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October 30, 2017
  United States v. Chamberlain -- Fourth Circuit
Overruling Precedent - You Can Keep What's Yours...At Least Until Trial

Areas of Law: Criminal Law, Statutory Interpretation

Issue Presented: Whether Luis v. United States, 136 S. Ct. 1083 (2016), abrogates Fourth Circuit precedent interpreting 21 U.S.C. § 853 to authorize the pre-trial restraint of a criminal defendant's "substitute" (or "untainted") property.

Brief Summary: In a published opinion, the United States Court of Appeals for the Fourth Circuit sitting en banc held that 21 U.S.C. § 853 does not authorize the restraint of a criminal defendant's substitute property prior to trial. The court reasoned that while the Supreme Court in Luis did not overrule Fourth Circuit precedent, the Luis Court emphasized that tainted and untainted assets are treated differently under Section 853, which provided the opportunity for the Fourth Circuit to review its precedent. The Fourth Circuit reexamined its precedent and found that Section 853 permits the government to obtain a pretrial restraining order over only those assets that are directly subject to forfeiture as property traceable to a charged offense, which the court refers to as "tainted property."

Extended Summary: Section 853 is the criminal forfeiture statute which provides for the forfeiture upon conviction of property associated with a defendant's crimes. Specifically, Section 853(a) provides for the forfeiture of tainted property, which is property derived from or used to commit the offense. Section 853(p) provides for the forfeiture of substitute property upon conviction. Substitute property is property of the defendant up to the value of the tainted property, when property identified under Section 853(a) is unavailable or has diminished in value. Section 853(e)(1)(A) "authorizes district courts to enter orders or take other necessary steps 'to preserve the availability of property described in Section 853(a)'" prior to trial.

In this case, Chamberlain allegedly participated in a conspiracy to defraud the government and conspired to steal approximately $200,000 of federal funds. The district court issued an order prohibiting the defendant from selling or otherwise disposing of a necklace worth $200,000 during the pendency of the proceedings against him. The government argued that the court's restraining order was proper under the Fourth Circuit's existing rule that the government may restrain a criminal defendant's substitute property prior to trial under 21 U.S.C. § 853(e)(1)(A). The court acknowledged that Section 853(e)(1)(A) only explicitly provides for the pretrial restraint of tainted property. However, the Fourth Circuit has broadly interpreted Section (e) to permit the pretrial restraint of both tainted and untainted assets prior to trial. See, e.g., United States v. Bollin, 264 F.3d 391 (4th Cir. 2001).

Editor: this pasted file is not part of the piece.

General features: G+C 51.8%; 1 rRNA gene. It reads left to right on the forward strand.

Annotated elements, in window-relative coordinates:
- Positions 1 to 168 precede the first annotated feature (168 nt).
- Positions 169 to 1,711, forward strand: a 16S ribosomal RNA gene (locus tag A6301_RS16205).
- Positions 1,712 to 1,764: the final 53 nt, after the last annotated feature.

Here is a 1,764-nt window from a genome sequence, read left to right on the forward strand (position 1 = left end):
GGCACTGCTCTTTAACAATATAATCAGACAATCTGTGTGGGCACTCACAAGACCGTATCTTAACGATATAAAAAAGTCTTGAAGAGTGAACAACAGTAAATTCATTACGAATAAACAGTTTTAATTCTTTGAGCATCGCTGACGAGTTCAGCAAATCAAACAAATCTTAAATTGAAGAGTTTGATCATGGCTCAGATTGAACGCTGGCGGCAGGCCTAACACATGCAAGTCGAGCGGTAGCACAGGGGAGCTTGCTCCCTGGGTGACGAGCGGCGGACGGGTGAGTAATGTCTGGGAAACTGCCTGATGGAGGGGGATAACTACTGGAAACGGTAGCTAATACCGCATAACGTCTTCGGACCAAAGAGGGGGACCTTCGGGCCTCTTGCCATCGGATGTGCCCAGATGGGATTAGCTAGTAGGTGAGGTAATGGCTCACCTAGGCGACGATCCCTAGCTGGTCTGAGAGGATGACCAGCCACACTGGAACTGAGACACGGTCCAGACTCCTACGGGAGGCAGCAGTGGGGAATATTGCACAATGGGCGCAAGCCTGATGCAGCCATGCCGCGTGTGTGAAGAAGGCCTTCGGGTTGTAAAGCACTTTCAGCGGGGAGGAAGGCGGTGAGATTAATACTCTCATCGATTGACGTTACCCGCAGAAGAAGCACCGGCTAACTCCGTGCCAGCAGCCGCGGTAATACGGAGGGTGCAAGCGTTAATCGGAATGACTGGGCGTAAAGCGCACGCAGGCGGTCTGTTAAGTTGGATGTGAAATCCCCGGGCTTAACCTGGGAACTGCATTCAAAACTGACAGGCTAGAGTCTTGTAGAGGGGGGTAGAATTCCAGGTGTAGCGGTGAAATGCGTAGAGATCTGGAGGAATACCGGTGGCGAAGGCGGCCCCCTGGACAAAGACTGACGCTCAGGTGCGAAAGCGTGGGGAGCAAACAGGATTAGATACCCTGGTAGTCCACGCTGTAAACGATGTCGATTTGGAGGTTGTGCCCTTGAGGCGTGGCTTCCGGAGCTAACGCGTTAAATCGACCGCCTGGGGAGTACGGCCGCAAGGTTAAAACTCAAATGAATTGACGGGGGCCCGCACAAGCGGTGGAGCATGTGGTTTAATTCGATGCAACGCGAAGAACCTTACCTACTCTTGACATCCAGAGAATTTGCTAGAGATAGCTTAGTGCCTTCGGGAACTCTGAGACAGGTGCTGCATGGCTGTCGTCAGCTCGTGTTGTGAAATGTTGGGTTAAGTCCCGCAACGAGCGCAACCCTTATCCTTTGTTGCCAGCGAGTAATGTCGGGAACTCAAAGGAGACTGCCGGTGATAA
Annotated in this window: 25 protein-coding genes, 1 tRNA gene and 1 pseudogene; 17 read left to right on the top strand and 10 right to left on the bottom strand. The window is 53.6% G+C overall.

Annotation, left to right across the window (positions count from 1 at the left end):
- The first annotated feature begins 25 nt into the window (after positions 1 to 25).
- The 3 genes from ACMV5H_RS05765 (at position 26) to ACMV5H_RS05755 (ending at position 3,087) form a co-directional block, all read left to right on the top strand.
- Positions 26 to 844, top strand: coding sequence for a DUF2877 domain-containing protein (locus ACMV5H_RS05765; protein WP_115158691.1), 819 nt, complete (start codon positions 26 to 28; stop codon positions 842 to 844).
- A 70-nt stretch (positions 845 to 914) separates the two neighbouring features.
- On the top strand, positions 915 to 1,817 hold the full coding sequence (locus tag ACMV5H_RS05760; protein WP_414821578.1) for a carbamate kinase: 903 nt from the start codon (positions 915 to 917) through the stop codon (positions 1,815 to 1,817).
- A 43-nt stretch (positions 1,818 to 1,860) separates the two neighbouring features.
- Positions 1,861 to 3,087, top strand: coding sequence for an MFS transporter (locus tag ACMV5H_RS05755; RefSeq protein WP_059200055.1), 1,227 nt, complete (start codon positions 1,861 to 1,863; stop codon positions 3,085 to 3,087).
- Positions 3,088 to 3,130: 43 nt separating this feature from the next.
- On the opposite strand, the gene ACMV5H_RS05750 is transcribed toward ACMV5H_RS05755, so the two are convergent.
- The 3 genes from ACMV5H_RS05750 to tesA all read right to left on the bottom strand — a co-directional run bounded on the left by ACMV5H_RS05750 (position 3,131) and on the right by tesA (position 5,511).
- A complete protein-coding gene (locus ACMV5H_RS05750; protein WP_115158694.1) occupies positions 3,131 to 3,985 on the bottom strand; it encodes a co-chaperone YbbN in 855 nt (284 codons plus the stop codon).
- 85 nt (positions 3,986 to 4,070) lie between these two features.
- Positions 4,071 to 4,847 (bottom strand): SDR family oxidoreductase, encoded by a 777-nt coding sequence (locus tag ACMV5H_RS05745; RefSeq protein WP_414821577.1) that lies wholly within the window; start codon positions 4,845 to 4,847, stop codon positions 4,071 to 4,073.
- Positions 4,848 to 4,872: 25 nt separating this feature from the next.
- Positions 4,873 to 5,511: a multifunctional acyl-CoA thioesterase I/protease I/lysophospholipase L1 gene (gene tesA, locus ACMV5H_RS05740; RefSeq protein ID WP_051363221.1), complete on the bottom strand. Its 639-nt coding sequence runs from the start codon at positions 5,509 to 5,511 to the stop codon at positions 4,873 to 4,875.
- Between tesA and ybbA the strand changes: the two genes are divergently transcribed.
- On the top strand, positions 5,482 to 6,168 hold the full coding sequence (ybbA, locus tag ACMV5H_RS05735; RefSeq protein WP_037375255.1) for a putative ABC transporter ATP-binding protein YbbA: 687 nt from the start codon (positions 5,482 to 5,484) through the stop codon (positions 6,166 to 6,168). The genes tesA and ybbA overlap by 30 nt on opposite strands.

In 2016, the Supreme Court decided Luis v. United States. In that case, the Supreme Court held that "the Constitution prohibits the pretrial restraint of innocently-obtained [untainted] property when it is needed by a criminal defendant to obtain counsel." The Fourth Circuit emphasized that while Luis did not directly address whether Section 853(e)(1)(A) authorizes the pre-trial restraint of substitute property, the Court in that case did indicate "a firm distinction between the government's authority to restrain tainted and untainted assets" under Section 853. Additionally, the Fourth Circuit stated that all other circuits to consider the issue have "expressly rejected the reasoning underlying [the Fourth Circuit's] interpretation of Section 853(e)." The court further emphasized that "when Congress intends to permit the government to restrain both tainted and untainted assets before trial, it has clearly provided for such authority." For those reasons, the court overruled its precedent and held that 21 U.S.C. § 853(e)(1)(A) does not permit the pretrial restraint of substitute assets. Accordingly, the Court of Appeals for the Fourth Circuit vacated the district court's order.

To read the full opinion, click here.

Panel: Judges Gregory, Wilkinson, Niemeyer, Motz, Traxler, King, Shedd, Duncan, Agee, Keenan, Wynn, Diaz, Floyd, Thacker, and Harris

Argument Date: 01/26/2017

Date of Issued Opinion: 08/18/2017

Docket Number: 16-4313

Decided: Affirmed by published opinion.

Case Alert Author: Taylor McAuliffe, Univ. of Maryland Carey School of Law

Counsel: Elliot Sol Abrams, CHESHIRE PARKER SCHNEIDER & BRYAN, PLLC, Raleigh, North Carolina, for Appellant. Stephen Aubrey West, OFFICE OF THE UNITED STATES ATTORNEY, Raleigh, North Carolina, for Appellee. ON BRIEF: Samuel B. Hartzell, WOMBLE CARLYLE SANDRIDGE & RICE, LLP, Raleigh, North Carolina, for Appellant. Kenneth A. Blanco, Acting Assistant Attorney General, Trevor N. McFadden, Deputy Assistant Attorney General, James I. Pearce, Criminal Division, UNITED STATES DEPARTMENT OF JUSTICE, Washington, D.C.; John Stuart Bruce, United States Attorney, G. Norman Acker, III, Assistant United States Attorney, OFFICE OF THE UNITED STATES ATTORNEY, Raleigh, North Carolina, for Appellee. Thomas K. Maher, NORTH CAROLINA OFFICE OF INDIGENT DEFENSE SERVICES, Durham, North Carolina; Ilya Shapiro, CATO INSTITUTE, Washington, D.C.; Abbe David Lowell, Scott W. Coyle, CHADBOURNE & PARKE LLP, Washington, D.C., for Amici Curiae.

Author of Opinion: Judge Wynn

Case Alert Supervisor: Professor Renée Hutchins

    Posted By: Renee Hutchins @ 10/30/2017 09:22 AM     4th Circuit  

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